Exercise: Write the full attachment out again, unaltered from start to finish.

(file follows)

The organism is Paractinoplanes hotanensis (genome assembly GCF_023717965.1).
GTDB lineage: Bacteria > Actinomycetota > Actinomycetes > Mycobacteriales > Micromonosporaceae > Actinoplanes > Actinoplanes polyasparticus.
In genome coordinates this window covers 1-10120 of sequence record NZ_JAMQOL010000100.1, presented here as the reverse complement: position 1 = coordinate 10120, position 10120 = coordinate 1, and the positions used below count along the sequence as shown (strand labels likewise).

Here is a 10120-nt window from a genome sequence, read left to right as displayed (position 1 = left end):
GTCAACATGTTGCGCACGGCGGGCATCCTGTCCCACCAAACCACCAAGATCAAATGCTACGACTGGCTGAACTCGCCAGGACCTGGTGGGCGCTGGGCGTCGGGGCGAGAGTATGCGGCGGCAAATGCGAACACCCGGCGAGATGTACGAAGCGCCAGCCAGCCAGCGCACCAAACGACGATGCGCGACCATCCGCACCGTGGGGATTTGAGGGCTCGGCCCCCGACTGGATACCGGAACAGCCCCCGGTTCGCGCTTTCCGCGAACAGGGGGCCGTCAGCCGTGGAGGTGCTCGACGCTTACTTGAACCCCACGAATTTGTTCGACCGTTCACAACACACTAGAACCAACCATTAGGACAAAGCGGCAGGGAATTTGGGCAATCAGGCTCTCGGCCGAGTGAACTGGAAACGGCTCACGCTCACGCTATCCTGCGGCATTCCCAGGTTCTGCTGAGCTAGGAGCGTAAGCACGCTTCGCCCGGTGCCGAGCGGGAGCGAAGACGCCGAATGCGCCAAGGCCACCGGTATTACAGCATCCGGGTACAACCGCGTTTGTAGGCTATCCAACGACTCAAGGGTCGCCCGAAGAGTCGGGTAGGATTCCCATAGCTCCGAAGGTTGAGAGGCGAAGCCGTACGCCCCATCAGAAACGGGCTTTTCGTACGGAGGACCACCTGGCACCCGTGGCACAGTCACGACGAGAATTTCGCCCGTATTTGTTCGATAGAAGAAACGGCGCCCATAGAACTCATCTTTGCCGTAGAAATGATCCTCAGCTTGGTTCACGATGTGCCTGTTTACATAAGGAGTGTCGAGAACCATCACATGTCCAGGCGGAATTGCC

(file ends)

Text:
The organism is Paractinoplanes hotanensis (genome assembly GCF_023717965.1).
GTDB lineage: Bacteria > Actinomycetota > Actinomycetes > Mycobacteriales > Micromonosporaceae > Actinoplanes > Actinoplanes polyasparticus.
In genome coordinates this window covers 1-10120 of sequence record NZ_JAMQOL010000100.1, presented here as the reverse complement: position 1 = coordinate 10120, position 10120 = coordinate 1, and the positions used below count along the sequence as shown (strand labels likewise).

Here is a 10120-nt window from a genome sequence, read left to right as displayed (position 1 = left end):
GTCAACATGTTGCGCACGGCGGGCATCCTGTCCCACCAAACCACCAAGATCAAATGCTACGACTGGCTGAACTCGCCAGGACCTGGTGGGCGCTGGGCGTCGGGGCGAGAGTATGCGGCGGCAAATGCGAACACCCGGCGAGATGTACGAAGCGCCAGCCAGCCAGCGCACCAAACGACGATGCGCGACCATCCGCACCGTGGGGATTTGAGGGCTCGGCCCCCGACTGGATACCGGAACAGCCCCCGGTTCGCGCTTTCCGCGAACAGGGGGCCGTCAGCCGTGGAGGTGCTCGACGCTTACTTGAACCCCACGAATTTGTTCGACCGTTCACAACACACTAGAACCAACCATTAGGACAAAGCGGCAGGGAATTTGGGCAATCAGGCTCTCGGCCGAGTGAACTGGAAACGGCTCACGCTCACGCTATCCTGCGGCATTCCCAGGTTCTGCTGAGCTAGGAGCGTAAGCACGCTTCGCCCGGTGCCGAGCGGGAGCGAAGACGCCGAATGCGCCAAGGCCACCGGTATTACAGCATCCGGGTACAACCGCGTTTGTAGGCTATCCAACGACTCAAGGGTCGCCCGAAGAGTCGGGTAGGATTCCCATAGCTCCGAAGGTTGAGAGGCGAAGCCGTACGCCCCATCAGAAACGGGCTTTTCGTACGGAGGACCACCTGGCACCCGTGGCACAGTCACGACGAGAATTTCGCCCGTATTTGTTCGATAGAAGAAACGGCGCCCATAGAACTCATCTTTGCCGTAGAAATGATCCTCAGCTTGGTTCACGATGTGCCTGTTTACATAAGGAGTGTCGAGAACCATCACATGTCCAGGCGGAATTGCC